February 14, 2014
EU may approve DuPont's biotech corn
Despite objections from a majority of states, the EU is poised to approve DuPont's corn-borer resistant corn variety, paving the way for the bloc's second approval for genetically modified (GM) crop in 15 years.
At a ministerial meeting, 19 of the bloc's 28 nations opposed approving the US-based company's crop, a corn known as 1507. But under the EU's biotech rules, that figure is not big enough a majority to prevent the EU's executive arm from approving the crop.
The EU has the world's toughest rules on growing or importing GM crops, fuelled by strong public opposition to the technology. The rules have prompted complaints from biotech companies that the bloc is ignoring scientific evidence by barring these crops. The cultivation of a biotech potato developed by German chemical maker BASF was approved by the European Commission in 2010, but the European Court of Justice overturned that decision. US-based Monsanto Co. last year said it was withdrawing its applications to grow biotech crops in the EU.
A corn developed by Monsanto, that is resistant to the corn borer, a worm, was the other GM crop approved to be grown in the EU, and was approved by the bloc in 1998. DuPont first sought approval in 2001 for 1507, which is also corn-borer resistant. After positive safety reviews and several decisions by the European Court of Justice criticising the European Commission for delaying its decision, the commission is now close to approving the crop.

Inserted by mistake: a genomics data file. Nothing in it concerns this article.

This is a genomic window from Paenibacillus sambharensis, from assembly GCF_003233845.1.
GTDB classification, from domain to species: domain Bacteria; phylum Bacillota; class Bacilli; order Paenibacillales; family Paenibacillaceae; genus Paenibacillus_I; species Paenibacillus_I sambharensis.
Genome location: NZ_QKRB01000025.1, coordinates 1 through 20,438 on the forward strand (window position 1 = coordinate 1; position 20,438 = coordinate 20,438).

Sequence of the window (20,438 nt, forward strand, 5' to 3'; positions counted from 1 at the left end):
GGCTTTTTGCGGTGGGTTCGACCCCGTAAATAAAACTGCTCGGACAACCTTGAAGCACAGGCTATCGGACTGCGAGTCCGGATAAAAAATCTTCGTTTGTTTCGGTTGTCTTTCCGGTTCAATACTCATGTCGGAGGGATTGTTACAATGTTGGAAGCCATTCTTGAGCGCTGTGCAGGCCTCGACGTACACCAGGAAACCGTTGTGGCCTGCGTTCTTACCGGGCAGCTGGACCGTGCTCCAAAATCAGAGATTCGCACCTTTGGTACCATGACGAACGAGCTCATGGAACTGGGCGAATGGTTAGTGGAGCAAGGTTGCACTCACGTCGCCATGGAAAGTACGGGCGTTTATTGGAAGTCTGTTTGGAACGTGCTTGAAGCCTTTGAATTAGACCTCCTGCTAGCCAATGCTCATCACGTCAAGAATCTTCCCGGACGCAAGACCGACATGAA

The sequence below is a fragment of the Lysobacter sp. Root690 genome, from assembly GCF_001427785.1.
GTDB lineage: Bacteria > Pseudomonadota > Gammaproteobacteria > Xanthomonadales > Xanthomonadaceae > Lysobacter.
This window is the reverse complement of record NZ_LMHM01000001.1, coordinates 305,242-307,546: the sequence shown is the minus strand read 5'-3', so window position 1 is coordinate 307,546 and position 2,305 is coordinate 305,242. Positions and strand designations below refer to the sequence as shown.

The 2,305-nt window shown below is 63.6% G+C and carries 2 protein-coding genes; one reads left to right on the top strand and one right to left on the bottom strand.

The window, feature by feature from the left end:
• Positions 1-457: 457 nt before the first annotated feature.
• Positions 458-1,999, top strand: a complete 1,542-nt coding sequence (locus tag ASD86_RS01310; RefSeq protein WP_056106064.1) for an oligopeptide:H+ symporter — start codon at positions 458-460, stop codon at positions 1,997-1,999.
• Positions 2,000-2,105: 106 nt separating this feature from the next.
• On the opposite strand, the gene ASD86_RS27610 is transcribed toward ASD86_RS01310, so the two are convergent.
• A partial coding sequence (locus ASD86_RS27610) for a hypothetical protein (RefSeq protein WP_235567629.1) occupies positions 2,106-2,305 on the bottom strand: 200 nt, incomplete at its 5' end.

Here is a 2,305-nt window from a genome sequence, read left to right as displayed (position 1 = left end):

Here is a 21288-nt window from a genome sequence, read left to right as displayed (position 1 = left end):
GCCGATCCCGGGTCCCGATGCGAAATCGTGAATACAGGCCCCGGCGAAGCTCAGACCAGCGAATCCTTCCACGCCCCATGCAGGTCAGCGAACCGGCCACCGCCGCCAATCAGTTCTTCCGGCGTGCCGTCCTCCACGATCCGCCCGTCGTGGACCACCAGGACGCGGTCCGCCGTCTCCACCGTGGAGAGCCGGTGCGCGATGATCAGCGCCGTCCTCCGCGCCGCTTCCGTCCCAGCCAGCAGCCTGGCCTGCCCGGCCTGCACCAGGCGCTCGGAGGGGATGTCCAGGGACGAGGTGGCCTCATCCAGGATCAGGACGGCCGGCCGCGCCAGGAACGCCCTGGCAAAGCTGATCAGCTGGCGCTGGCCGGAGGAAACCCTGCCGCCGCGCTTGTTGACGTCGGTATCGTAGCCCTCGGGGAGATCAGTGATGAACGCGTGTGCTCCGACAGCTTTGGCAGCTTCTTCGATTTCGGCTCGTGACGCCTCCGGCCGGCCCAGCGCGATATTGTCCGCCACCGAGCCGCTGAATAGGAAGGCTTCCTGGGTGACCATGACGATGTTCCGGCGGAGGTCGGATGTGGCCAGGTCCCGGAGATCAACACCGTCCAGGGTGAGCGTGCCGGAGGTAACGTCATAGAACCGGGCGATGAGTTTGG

Tonio Borg, the commissioner in charge of the issue said the commission is obligated to approve the crop but gave no timetable for when the commission might act.
The crop "meets all EU regulatory requirements and should be approved for cultivation without further delay," DuPont said. The decision faced opposition from environmental groups and powerful member states, including France, amid concerns that the crop could harm moths and butterflies.
With scepticism among Europeans toward EU institutions running high, some ministers worried about the repercussions of a decision from Brussels that would override so many national governments.
An overhaul of the process is in works. The commission has proposed giving national governments the authority to ban GM crops for reasons other than health and safety. That could unclog the EU's approval process for growing these crops, given that many already have approval from the commission and the European Food Safety Authority.
The biotech industry has been wary, nonetheless, since the proposal would allow countries to ban GM crops for non-scientific reasons.
Spain, one of the EU nations most supportive of biotech crops, was the first to seek approval for 1507. The UK, Finland, Estonia and Sweden also supported the crop's approval. Michael Roth, Germany's minister of state for Europe, said his country was forced to abstain since the governing coalition in Berlin was divided on the issue. Three other countries also abstained.